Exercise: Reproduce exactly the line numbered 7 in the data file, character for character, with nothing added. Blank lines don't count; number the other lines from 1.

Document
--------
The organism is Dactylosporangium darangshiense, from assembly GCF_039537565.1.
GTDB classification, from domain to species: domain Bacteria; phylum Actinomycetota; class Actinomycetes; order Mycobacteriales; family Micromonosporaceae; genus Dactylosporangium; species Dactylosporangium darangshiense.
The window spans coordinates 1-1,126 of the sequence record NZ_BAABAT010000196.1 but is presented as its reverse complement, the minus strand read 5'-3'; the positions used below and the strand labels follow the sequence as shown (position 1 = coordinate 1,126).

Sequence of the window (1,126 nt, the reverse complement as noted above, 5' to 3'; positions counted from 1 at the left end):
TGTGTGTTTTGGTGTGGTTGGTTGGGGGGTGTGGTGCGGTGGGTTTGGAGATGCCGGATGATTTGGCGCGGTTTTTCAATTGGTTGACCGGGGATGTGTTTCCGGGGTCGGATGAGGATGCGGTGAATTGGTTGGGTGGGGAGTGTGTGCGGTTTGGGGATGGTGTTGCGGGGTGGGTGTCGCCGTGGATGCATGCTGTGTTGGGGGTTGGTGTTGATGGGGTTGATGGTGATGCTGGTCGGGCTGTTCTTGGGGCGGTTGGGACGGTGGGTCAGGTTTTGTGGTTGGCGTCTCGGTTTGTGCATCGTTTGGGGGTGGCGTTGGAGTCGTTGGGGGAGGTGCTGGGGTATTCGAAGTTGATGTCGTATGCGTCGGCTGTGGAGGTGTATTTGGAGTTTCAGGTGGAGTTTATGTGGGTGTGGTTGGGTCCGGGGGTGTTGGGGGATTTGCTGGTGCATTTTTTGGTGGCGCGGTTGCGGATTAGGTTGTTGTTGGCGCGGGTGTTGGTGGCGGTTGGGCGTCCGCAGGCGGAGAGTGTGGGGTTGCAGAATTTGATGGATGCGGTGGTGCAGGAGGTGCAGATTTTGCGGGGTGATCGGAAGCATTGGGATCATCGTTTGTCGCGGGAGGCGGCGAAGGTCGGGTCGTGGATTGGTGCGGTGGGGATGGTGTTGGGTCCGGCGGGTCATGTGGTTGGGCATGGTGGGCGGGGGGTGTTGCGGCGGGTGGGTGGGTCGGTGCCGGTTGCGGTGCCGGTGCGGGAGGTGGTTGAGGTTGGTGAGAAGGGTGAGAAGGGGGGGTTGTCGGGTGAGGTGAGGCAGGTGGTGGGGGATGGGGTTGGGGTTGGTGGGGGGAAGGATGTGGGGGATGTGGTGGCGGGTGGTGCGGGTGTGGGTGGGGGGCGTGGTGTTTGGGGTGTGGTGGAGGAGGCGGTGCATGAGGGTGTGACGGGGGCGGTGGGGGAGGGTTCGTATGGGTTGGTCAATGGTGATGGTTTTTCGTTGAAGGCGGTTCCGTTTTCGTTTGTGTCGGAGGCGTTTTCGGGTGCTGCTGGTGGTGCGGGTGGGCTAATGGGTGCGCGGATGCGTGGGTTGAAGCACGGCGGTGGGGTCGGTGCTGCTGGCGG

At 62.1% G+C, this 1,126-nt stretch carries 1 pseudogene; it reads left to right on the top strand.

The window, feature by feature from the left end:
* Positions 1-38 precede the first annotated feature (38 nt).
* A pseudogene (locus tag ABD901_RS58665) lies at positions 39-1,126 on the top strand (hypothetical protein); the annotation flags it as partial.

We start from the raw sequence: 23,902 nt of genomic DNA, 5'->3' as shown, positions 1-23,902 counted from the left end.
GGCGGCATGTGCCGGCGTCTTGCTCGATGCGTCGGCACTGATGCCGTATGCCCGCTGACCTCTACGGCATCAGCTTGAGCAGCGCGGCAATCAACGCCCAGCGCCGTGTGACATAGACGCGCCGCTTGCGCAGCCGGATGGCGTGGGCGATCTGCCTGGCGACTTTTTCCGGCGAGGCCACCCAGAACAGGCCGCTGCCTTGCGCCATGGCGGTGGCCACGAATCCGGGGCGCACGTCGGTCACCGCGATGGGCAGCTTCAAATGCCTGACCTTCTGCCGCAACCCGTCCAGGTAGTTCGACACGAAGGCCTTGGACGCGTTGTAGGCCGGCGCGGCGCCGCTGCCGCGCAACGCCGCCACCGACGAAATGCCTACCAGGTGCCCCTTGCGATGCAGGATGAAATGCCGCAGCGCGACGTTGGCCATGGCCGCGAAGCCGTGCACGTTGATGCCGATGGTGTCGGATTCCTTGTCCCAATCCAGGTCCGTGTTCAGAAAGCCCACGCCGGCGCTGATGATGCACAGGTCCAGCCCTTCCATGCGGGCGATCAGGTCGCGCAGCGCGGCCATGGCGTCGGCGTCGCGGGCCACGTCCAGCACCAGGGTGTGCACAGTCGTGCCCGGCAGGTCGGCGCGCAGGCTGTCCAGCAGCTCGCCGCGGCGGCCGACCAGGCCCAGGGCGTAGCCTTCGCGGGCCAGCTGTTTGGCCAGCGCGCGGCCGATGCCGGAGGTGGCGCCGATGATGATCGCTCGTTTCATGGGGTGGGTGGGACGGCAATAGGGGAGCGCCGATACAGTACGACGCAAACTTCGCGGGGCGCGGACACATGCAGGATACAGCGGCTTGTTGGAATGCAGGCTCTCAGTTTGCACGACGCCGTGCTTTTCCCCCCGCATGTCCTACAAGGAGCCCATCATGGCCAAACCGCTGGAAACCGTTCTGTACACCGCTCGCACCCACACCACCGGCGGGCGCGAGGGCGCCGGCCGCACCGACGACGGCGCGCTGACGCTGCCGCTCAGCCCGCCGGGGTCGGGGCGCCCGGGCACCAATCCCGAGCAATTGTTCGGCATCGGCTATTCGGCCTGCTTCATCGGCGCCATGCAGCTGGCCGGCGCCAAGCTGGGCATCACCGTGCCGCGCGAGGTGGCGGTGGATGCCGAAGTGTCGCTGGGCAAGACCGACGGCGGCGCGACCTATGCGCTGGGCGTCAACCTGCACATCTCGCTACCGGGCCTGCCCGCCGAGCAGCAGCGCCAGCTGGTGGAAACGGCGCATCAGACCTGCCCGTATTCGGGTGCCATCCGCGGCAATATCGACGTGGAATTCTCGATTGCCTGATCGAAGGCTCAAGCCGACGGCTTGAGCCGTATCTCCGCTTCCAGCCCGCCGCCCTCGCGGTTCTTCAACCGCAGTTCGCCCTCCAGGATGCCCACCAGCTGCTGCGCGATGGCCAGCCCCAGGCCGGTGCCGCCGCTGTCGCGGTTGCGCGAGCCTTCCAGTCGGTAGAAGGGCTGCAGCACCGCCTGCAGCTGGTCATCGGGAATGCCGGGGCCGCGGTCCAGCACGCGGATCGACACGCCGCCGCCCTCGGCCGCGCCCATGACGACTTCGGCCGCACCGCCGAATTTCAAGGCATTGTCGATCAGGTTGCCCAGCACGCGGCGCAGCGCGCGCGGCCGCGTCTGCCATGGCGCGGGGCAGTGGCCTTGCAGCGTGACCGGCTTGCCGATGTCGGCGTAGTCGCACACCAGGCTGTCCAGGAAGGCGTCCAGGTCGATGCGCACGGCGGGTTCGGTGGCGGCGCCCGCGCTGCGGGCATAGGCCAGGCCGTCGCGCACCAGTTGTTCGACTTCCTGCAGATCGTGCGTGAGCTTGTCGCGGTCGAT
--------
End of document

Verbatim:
The window, feature by feature from the left end: